To all of you then, Mothers and Mother-ed, a Happy Mother's Day. May Home and Peace be one for you!


  1. Happy mothers day mom!!! Love love love you.

  2. Mater your post is wonderful.

    I love the unexpected thoughts of your mom creeping into that idyllic and peaceful water scene.

    Happy Mother's Day!

    I could never enjoy liver and onions either...

  3. Happy Mothers' Day to you!

    I'm glad your mom is able to still enjoy some degree of independence, and able to do those things that give her some satisfaction and feeling of accomplishment.

    You post reminds me, need to call my step-mom.

  4. That's sweet, hearing about your mum.

    My children and my son's sweetie surprised me with a nice long visit yesterday. There was a lot of laughter!

  5. What a beautiful post. I rang my mother last night, a tad reluctantly, but we managed to have a long conversation with her insulting/undermining me just the once (possibly a record) ...

  6. Thanks, Meg -- love you lots, sweetie!
    Hostess: I wouldn't put them on my top ten list, that's for sure. . .
    Pseu: That independence is so important, isn't it? I pray I'll be able to manage some at the end of my days.
    Susan: That laughter with your young ones is such a reward!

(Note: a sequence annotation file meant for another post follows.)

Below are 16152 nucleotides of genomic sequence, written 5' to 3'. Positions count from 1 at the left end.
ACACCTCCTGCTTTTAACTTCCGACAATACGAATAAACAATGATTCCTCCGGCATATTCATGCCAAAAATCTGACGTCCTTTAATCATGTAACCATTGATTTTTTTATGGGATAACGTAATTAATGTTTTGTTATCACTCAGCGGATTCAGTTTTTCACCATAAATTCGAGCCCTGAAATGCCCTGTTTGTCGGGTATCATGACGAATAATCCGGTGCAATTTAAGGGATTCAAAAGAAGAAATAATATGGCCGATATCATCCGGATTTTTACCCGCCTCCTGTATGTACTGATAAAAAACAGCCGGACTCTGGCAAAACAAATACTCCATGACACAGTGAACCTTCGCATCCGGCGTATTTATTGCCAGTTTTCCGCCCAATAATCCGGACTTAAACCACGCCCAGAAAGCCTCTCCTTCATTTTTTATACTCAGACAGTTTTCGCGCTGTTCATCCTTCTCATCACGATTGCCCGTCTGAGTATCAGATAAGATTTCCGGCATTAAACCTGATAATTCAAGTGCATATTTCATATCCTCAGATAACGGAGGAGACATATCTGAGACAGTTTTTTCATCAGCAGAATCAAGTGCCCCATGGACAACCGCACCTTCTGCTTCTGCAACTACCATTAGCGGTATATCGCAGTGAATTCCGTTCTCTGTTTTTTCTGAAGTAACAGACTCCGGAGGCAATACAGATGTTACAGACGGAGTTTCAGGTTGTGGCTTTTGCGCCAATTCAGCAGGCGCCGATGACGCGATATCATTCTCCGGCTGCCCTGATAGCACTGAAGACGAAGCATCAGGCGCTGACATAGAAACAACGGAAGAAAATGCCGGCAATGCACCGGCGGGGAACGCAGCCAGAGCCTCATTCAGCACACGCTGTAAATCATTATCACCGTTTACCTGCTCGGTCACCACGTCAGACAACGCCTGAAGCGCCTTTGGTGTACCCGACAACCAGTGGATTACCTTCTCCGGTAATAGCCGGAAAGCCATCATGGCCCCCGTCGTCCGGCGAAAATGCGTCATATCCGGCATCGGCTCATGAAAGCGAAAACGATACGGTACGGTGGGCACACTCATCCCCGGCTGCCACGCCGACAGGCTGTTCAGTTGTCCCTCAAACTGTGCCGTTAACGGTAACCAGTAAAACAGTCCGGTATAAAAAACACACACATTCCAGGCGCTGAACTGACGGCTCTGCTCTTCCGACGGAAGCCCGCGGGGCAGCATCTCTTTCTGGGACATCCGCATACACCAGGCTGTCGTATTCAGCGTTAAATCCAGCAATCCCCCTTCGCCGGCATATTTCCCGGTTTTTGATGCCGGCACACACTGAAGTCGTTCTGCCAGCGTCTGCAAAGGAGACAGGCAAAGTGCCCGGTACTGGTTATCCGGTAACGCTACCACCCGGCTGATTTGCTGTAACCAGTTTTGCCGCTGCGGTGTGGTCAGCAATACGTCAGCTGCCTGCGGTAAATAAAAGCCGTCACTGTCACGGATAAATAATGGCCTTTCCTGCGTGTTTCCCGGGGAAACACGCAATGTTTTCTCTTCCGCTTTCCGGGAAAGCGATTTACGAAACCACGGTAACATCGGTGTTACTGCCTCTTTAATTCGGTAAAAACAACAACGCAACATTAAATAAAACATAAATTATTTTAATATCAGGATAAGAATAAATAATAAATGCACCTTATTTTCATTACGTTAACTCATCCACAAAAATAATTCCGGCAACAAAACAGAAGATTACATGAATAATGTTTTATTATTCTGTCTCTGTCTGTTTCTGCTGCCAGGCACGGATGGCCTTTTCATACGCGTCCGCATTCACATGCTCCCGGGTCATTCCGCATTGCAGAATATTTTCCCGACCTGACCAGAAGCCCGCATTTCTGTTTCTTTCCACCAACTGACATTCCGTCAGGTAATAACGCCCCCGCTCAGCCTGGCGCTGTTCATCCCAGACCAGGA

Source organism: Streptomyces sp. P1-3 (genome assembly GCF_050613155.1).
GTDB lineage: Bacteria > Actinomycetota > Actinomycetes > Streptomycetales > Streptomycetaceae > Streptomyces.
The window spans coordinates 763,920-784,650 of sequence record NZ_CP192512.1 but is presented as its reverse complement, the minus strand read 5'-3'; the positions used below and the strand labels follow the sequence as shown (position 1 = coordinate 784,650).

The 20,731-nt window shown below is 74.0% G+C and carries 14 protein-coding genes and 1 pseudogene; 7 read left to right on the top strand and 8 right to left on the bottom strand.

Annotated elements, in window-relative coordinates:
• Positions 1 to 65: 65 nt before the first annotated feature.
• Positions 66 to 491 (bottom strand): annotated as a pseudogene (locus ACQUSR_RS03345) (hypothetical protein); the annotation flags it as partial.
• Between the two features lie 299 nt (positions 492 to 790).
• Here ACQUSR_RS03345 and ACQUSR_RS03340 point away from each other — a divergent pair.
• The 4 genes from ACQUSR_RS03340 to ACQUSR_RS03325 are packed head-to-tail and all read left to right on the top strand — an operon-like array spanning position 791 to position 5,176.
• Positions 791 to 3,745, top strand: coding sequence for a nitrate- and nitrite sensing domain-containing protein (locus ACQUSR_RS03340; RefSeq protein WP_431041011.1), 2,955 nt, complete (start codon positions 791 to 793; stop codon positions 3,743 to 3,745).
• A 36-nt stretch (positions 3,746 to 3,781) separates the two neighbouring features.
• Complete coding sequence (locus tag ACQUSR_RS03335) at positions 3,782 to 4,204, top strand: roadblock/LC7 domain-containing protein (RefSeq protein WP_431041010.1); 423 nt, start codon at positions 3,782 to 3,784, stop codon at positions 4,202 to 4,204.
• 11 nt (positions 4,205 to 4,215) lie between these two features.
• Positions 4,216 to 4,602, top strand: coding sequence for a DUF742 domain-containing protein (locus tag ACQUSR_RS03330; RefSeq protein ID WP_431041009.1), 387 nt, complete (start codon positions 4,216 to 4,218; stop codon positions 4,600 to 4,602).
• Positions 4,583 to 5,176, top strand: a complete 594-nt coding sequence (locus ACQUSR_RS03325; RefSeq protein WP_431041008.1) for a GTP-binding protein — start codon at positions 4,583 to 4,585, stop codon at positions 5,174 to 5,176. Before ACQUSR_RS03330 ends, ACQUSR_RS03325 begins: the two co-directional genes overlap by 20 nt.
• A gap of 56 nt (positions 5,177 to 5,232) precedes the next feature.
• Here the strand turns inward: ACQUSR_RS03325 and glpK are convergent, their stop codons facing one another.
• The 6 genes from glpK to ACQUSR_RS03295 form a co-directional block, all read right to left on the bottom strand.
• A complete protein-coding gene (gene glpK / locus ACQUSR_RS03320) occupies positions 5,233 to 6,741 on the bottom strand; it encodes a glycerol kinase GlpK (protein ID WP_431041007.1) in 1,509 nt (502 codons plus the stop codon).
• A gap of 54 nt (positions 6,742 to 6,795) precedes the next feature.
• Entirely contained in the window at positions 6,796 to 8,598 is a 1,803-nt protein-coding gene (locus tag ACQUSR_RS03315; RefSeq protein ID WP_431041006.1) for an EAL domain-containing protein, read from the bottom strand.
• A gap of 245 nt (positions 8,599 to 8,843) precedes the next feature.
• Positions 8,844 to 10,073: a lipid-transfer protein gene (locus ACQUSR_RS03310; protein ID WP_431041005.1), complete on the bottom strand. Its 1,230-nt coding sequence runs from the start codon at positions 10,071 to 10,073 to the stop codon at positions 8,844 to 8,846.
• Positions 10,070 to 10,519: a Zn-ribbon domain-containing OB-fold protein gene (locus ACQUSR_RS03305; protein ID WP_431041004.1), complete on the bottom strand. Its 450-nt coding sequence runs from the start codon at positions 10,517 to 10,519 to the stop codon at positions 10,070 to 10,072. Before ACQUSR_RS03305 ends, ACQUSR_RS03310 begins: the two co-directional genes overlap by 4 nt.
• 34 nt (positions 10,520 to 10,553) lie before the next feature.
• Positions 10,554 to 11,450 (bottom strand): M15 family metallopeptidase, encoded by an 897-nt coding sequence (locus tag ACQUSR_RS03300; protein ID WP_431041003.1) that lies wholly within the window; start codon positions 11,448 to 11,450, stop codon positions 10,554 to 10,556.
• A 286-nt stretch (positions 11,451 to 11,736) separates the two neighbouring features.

Thanks, Patricia -- hope you had a lovely Mother's Day, although I know it will have had its sad moments for you.
    Tiffany: We take the good stuff when/where we find it, right? Too bad she can't do better, but at least you offer her the opportunity and sometimes she takes it. Happy Belated Mother's Day

  7. So whilst the whole planet celebrates, we just watch since our Mother's day is linked to the Easter calendar.
    But I love the sentiment and I too loved visiting my Gran for some seriously trad' food, when I was younger and yes even as a child loved the taste and texture of liver!
    Love our photographic snap, trust you to find the mural I think it's by the graffiti artist Ben Flynn. Check him out via Google. I like to think London does a better class of grafitti!!

  8. Alison: That must be the artist! Certainly, he's got the alphabet letters down pat -- wish I'd got a better shot of the "Don't hate on Kate" I spotted over towards Shoreditch -- the letters were all Union-Jacked, and it was also wall-sized.

  9. Your comments about your children's partners brought tears to my eyes. As women we know what it takes to be a mother and it is a place of eternal bonding. I'm an old mother - meaning, I had my children rather late in life, I can only hope to see them become parents and witness that amazing awaking. Lovely post.

  10. Watching my adult children (such a weird phrase, so telling that the English language doesn't offer a better word) "partner up" and now becoming partners is a joy I couldn't full have anticipated when I was younger. We've been truly blessed -- they've all got partners I would be proud to have raised myself, lovely, lovely people, fun, bright, caring, and loyal.